The absence of a clear and compelling business case is a critical reason why environmental and sustainability PPIs are overlooked and not adopted.
Questions for environmental and sustainability projects
The following series of questions and concerns have been developed to support business thinking by ESPs. While these questions apply to any business situation, they have been prepared for an audience of ESPs because of the author’s experience and the focus of the article. Even if answers can’t be provided, these questions are, at a minimum, a way to start conversations with the finance, commercial and executive arms of organisations. They are also meant for ESPs to ask of themselves and their team.
There are nine questions and concerns overall. In this first part of the article, we will look at four of them.
1. Do you know the objective of environmental and sustainability projects, programs or initiatives?
For your organisation to take environmental and sustainability PPIs seriously, you will need to decide on and understand the objective, scope and end in mind for the proposed PPI. These could relate to the following questions, the answers to which should focus on your rationale for identifying and running this particular PPI.
- What is the burning platform or the compelling reason to act or change?
- Do you have a compelling argument for this PPI?
- What is your destination, end point or future state?
- Why would the company want to start on this journey?
- Is it in line with the organisation’s business strategy?
- What would this PPI enable the company to do and achieve?
2. Have you ensured the right people are involved?
This should include the people who you think are needed from the organisation’s perspective. The right people aren’t necessarily those people in the business that you believe support the environmental and sustainability PPIs. Relevant questions include:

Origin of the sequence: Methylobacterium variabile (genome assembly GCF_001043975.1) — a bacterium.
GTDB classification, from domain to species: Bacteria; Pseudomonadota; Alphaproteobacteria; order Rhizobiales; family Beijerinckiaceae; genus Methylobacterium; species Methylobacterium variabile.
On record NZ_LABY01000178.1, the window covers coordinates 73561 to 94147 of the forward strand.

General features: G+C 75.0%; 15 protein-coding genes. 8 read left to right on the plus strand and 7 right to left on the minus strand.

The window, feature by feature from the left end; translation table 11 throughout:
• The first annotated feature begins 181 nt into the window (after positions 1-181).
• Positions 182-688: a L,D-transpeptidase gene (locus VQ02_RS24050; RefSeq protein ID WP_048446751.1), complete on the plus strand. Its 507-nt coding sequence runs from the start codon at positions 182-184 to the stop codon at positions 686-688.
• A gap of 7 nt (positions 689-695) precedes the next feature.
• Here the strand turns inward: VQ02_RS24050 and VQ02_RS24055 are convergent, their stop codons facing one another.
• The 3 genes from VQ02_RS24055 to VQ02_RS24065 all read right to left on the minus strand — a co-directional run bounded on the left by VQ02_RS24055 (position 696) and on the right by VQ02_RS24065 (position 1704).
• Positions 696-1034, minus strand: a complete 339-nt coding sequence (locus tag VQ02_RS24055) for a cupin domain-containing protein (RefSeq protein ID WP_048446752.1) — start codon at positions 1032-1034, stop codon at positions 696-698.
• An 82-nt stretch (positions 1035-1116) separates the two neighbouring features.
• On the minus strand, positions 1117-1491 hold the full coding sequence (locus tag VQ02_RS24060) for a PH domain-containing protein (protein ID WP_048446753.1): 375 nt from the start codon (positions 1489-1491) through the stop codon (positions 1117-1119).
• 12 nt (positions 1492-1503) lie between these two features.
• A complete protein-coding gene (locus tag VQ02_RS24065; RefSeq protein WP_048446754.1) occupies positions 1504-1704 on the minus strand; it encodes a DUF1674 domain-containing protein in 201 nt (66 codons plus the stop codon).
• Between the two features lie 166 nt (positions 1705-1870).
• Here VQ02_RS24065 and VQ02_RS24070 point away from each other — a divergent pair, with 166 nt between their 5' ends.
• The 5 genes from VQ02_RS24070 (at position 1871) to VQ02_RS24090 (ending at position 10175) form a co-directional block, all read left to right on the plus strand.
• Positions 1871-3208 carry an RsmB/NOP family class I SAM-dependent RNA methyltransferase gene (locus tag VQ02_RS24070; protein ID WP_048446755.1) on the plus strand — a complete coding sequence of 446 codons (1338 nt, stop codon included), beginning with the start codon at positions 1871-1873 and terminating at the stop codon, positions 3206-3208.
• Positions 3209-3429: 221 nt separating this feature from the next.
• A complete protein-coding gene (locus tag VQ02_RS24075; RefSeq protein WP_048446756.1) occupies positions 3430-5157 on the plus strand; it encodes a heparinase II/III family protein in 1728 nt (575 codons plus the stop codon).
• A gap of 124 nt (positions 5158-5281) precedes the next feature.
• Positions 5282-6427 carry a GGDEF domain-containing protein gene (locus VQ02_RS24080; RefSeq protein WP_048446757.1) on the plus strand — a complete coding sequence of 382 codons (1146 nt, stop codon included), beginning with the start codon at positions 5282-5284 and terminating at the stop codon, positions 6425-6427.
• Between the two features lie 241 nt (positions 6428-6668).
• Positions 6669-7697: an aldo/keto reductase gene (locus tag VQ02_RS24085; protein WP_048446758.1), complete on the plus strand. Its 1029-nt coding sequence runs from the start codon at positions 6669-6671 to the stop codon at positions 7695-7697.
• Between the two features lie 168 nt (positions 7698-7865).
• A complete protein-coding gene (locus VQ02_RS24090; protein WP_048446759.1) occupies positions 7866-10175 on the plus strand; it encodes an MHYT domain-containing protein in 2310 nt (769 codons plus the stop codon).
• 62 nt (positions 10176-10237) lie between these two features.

- Is the decision to undertake the PPIs sitting at the right level of authority in the business or organisation?
- Are you considering and, where necessary, working delicately and sensitively with the egos of others to keep the dialogue open?
- Have you checked your own ego at the door?
- What changes do you need to make in order to lead change in the business or organisation?
- Are you choosing this PPI because the best people for the job are involved or just because you are most comfortable with the people already in the room?
- Are you getting senior executive and/or board input?
3. Have you ensured diversity of thinking and encouraged those involved to get curious?
Ask questions and gather perspectives from across the organisation. Promote diversity of thinking. Ask yourself and others:
- Are you being sufficiently curious?
- Have you jumped to a solution too soon?
- Why work on this project and not another?
- Do your customers and suppliers think the PPIs would be worthwhile?
- Are you involving all critical stakeholders within the organisation?
- Will the PPI held build these relationships or put them at risk?
- What would your competitors do if they were in your position?
Check back tomorrow for part two of the article, in which Guerin poses six more questions and summarises the responsibility of ESPs.
Turlough Guerin is a non-executive director on several boards, including Bioregional Australia Foundation, a champion of the global One Living Planet framework. He is an advocate for sustainable business, strong and effective climate governance and is a fellow of the Governance Institute of Australia.